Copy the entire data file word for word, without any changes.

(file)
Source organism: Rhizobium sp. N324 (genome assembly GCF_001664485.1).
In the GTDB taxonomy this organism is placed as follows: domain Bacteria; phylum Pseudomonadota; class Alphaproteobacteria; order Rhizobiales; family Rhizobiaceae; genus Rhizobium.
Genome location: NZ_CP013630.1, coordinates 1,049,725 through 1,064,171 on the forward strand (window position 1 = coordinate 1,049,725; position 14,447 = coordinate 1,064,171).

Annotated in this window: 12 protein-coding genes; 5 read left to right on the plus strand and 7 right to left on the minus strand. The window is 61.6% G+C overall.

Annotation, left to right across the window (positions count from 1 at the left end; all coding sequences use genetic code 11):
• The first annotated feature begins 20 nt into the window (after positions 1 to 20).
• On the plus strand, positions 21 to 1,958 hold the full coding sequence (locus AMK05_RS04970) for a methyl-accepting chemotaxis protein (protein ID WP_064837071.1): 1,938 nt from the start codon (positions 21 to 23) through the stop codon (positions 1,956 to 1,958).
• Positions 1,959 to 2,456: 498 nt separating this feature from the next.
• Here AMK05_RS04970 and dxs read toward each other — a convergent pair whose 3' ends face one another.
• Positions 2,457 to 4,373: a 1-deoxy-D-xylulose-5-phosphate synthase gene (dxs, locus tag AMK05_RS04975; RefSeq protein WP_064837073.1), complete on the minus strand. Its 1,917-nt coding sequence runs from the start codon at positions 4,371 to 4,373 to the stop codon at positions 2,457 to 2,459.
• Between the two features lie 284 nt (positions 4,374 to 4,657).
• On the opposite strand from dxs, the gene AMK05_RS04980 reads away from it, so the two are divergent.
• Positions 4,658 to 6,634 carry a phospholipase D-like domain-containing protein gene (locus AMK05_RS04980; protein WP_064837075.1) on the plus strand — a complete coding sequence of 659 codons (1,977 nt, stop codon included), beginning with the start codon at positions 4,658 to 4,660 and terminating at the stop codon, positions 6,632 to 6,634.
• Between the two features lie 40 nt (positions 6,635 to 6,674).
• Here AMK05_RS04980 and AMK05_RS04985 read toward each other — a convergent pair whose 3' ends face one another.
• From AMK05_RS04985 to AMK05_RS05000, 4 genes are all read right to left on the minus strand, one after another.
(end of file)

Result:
Source organism: Rhizobium sp. N324 (genome assembly GCF_001664485.1).
In the GTDB taxonomy this organism is placed as follows: domain Bacteria; phylum Pseudomonadota; class Alphaproteobacteria; order Rhizobiales; family Rhizobiaceae; genus Rhizobium.
Genome location: NZ_CP013630.1, coordinates 1,049,725 through 1,064,171 on the forward strand (window position 1 = coordinate 1,049,725; position 14,447 = coordinate 1,064,171).

Annotated in this window: 12 protein-coding genes; 5 read left to right on the plus strand and 7 right to left on the minus strand. The window is 61.6% G+C overall.

Annotation, left to right across the window (positions count from 1 at the left end; all coding sequences use genetic code 11):
• The first annotated feature begins 20 nt into the window (after positions 1 to 20).
• On the plus strand, positions 21 to 1,958 hold the full coding sequence (locus AMK05_RS04970) for a methyl-accepting chemotaxis protein (protein ID WP_064837071.1): 1,938 nt from the start codon (positions 21 to 23) through the stop codon (positions 1,956 to 1,958).
• Positions 1,959 to 2,456: 498 nt separating this feature from the next.
• Here AMK05_RS04970 and dxs read toward each other — a convergent pair whose 3' ends face one another.
• Positions 2,457 to 4,373: a 1-deoxy-D-xylulose-5-phosphate synthase gene (dxs, locus tag AMK05_RS04975; RefSeq protein WP_064837073.1), complete on the minus strand. Its 1,917-nt coding sequence runs from the start codon at positions 4,371 to 4,373 to the stop codon at positions 2,457 to 2,459.
• Between the two features lie 284 nt (positions 4,374 to 4,657).
• On the opposite strand from dxs, the gene AMK05_RS04980 reads away from it, so the two are divergent.
• Positions 4,658 to 6,634 carry a phospholipase D-like domain-containing protein gene (locus AMK05_RS04980; protein WP_064837075.1) on the plus strand — a complete coding sequence of 659 codons (1,977 nt, stop codon included), beginning with the start codon at positions 4,658 to 4,660 and terminating at the stop codon, positions 6,632 to 6,634.
• Between the two features lie 40 nt (positions 6,635 to 6,674).
• Here AMK05_RS04980 and AMK05_RS04985 read toward each other — a convergent pair whose 3' ends face one another.
• From AMK05_RS04985 to AMK05_RS05000, 4 genes are all read right to left on the minus strand, one after another.